Cannonball

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New book remembers Commander Will Cushing, Civil War naval officer and hero

cushingMuch media attention had focused this year on the Medal of Honor being awarded to an artillery officer, Alonzo Cushing, who heroically died defending his guns at the 1863 battle of Gettysburg during what became known as Pickett’s Charge. The president presented the medal to one of Cushing’s distant relative.

While Alonzo has garnered the news headlines in recent years, he was one of four brothers who served in the Union army during the Civil War. Milton was a paymaster in the U.S. Navy and Howard, like his younger brother Alonzo, served in the light artillery. Perhaps the most dashing and charismatic was William Barker Cushing, a year younger than Alonzo.

Long-time author Jamie Malanowski has written for the New York Times, the New Yorker, and Vanity Fair. His popular book And the War Came deals with the six month period between Abraham Lincoln’s election and Fort Sumter. In his latest work, Commander Will Cushing: Daredevil Hero of the Civil War, Malanowski neatly and effectively reintroduces this sibling to the modern reader.


Cushing graveCommander Wm. B. Cushing’s tomb at the U.S. Naval Academy in Annapolis, Md. (Courtesy of Wikipedia)

Born in Wisconsin and raised on New York, Cushing was a live wire and prankster, so much that his antics and buffoonery at the Naval Academy (coupled with poor grades and a lack of discipline) finally led to his expulsion just before graduation. However at the outbreak of war, with the need for daring young officers rising, he successfully petitioned Secretary of the Navy Gideon Welles for reinstatement to the service.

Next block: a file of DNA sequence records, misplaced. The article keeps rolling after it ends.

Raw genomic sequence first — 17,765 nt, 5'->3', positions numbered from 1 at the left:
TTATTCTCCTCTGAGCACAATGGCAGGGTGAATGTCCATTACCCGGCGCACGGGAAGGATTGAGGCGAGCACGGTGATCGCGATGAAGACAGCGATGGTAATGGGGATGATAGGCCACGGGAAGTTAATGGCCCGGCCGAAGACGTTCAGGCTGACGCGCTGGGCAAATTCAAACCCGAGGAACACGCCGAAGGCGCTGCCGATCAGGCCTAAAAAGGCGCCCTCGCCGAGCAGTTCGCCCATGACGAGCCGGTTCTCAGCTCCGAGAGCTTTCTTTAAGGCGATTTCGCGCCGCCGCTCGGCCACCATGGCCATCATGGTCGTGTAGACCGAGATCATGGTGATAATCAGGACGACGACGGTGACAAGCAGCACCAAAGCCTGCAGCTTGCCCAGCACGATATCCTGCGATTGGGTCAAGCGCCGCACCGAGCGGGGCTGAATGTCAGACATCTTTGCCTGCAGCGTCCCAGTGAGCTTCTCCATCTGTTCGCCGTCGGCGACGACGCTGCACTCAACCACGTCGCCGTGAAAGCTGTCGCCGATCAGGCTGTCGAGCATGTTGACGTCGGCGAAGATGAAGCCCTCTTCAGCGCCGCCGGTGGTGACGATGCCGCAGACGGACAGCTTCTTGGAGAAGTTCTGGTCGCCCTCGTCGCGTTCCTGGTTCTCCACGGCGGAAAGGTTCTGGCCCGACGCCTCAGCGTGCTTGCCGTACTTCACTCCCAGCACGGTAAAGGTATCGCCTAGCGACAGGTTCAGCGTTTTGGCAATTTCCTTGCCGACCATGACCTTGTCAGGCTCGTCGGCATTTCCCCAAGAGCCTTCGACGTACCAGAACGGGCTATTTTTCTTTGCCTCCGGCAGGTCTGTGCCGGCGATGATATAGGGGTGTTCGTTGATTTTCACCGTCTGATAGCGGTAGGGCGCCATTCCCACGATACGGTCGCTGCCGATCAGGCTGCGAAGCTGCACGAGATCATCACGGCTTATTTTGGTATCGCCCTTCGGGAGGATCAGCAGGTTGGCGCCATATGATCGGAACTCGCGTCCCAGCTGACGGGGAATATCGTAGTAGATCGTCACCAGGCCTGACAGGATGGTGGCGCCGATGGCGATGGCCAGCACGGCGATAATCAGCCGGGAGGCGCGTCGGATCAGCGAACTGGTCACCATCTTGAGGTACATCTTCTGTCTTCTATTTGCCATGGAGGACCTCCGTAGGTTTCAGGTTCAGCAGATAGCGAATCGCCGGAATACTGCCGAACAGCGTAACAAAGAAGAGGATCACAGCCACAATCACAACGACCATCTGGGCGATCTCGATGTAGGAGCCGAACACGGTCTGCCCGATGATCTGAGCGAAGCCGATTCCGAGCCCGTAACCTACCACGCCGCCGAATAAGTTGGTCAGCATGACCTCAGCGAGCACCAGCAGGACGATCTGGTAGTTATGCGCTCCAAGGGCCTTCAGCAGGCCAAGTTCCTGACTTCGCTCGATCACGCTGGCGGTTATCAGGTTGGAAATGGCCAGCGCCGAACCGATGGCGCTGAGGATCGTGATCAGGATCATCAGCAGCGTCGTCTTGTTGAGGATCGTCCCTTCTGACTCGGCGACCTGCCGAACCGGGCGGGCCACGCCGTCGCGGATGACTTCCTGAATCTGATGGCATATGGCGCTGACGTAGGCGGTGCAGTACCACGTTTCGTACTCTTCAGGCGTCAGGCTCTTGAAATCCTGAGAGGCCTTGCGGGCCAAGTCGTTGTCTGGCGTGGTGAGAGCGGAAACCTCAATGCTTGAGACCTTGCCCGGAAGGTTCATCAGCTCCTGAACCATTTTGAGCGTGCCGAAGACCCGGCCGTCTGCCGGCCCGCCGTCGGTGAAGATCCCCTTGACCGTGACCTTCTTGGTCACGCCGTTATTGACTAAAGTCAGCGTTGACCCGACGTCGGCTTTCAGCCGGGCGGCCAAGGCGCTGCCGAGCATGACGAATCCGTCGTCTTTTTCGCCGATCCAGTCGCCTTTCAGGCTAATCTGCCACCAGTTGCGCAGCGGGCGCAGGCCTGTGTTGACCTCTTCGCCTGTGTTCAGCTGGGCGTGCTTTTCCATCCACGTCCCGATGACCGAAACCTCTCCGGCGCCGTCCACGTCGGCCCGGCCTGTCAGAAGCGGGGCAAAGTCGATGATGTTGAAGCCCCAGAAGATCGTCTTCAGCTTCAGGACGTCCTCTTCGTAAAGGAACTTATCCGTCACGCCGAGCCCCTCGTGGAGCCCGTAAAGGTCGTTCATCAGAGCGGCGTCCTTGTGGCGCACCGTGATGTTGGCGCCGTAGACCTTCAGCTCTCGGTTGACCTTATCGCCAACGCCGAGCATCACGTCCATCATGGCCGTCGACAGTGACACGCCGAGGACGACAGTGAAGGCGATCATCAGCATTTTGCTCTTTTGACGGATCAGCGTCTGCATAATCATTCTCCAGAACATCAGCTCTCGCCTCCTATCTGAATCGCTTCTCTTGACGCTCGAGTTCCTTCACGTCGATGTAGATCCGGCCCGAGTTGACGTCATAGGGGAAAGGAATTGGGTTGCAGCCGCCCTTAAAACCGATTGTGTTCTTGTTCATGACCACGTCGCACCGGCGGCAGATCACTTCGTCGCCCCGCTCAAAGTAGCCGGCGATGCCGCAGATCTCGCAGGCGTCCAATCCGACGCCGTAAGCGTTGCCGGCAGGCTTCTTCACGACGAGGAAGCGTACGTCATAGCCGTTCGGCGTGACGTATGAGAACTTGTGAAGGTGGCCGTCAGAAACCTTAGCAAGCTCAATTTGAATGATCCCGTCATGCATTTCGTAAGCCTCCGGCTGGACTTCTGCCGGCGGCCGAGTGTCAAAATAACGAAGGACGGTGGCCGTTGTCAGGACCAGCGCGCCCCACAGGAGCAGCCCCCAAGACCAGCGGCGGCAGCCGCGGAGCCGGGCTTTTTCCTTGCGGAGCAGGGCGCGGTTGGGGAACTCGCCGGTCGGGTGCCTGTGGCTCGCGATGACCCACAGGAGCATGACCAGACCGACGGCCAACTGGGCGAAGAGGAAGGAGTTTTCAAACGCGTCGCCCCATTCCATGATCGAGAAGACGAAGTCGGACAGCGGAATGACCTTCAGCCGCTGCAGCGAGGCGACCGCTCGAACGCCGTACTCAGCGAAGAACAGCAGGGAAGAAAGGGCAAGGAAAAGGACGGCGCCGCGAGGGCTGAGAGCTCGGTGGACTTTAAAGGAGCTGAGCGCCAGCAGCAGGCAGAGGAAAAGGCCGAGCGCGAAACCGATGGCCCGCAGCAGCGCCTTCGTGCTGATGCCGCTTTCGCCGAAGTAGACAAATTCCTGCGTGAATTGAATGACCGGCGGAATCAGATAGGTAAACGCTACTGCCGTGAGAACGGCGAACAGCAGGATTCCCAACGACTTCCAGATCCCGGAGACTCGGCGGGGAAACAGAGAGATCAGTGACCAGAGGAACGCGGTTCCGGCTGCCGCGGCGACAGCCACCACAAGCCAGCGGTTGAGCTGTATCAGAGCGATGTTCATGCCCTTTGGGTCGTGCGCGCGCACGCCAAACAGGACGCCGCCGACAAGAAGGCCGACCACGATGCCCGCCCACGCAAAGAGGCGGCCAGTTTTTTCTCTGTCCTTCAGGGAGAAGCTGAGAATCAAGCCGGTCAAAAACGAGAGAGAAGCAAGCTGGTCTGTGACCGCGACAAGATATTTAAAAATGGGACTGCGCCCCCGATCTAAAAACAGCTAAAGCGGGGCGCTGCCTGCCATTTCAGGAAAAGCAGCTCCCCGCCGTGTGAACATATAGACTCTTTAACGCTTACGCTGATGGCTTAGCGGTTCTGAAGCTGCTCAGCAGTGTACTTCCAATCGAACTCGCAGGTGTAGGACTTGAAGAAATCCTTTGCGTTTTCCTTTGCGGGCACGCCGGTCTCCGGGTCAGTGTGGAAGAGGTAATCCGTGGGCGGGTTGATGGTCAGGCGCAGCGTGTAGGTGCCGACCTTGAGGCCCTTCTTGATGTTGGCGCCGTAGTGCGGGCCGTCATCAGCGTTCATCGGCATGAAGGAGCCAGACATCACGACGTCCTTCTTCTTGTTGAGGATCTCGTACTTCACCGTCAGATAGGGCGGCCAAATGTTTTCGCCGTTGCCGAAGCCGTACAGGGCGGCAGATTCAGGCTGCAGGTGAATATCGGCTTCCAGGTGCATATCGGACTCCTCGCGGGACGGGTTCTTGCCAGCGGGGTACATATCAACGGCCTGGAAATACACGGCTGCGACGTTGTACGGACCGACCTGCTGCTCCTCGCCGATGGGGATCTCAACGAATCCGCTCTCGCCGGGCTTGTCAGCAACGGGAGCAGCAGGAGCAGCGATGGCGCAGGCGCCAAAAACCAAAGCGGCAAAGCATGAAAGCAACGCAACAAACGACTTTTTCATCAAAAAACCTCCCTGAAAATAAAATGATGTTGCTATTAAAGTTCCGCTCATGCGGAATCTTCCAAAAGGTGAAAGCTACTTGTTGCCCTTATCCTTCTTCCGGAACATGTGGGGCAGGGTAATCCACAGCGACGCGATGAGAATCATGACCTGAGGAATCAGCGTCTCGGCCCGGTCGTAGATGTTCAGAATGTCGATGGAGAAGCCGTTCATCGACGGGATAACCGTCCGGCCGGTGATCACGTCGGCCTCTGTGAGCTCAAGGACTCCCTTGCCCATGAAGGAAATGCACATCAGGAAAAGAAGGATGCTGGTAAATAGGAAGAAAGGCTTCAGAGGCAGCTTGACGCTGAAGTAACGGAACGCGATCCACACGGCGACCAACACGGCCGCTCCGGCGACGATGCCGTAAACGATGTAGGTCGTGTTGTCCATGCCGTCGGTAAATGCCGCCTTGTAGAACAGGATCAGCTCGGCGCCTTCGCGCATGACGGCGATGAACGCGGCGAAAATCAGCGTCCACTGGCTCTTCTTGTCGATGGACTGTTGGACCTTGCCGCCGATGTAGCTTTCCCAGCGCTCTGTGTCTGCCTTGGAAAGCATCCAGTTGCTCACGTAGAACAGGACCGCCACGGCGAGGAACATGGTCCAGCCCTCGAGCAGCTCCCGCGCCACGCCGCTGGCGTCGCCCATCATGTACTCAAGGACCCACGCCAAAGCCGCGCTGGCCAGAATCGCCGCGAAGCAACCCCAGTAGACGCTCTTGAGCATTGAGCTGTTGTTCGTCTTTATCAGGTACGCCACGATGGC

Appointed as a lieutenant in 1862, Cushing quickly developed a reputation for dash and daring, and he performed well in action at the battle of Hampton Roads and again at Fort Fisher. He is best remembered, however, for his sinking of the CSS Albemarle in October 1864, the result of a daring plan brilliantly executed. It brought Cushing to national attention and resulted in him receiving the Thanks of Congress.

Jamie Malanowski presents his vivid prose in a series of 55 short, but effective chapters. As a result of this structure, the book is fast-flowing and easy to read. He brings Commander Cushing to life, covering all of the important events in his life in satisfying detail while nicely capturing the essence of the man, his exploits, and his career. He also explores Will’s relationship with his beloved brother Alonzo and his reaction to the news of his death in southern Pennsylvania.

This book is a welcome addition to the historiography of the Union Navy in the Civil War, especially in a sesquicentennial year when many of the important naval actions seem to have been overshadowed by infantry reenactments. Even the 150th anniversary of Will Cushing’s raid on the Albemarle took a backseat to the government’s announcement that month of the belated awarding of the Medal of Honor to Alonzo.

Malanowski’s work rectifies a void in recent literature and is a must read for anyone interested in U.S. naval personalities from the Civil War era. It also, quite frankly, is an engaging and stand alone read for anyone who enjoys an adventure tale well told.

Commander Will Cushing: Daredevil Hero of the Civil War

W. W. Norton & Company, 2014

304 pages, hardback/dust jacket, indexed, not annotated, photograph section on glossy paper

ISBN 978-0-393-24089-4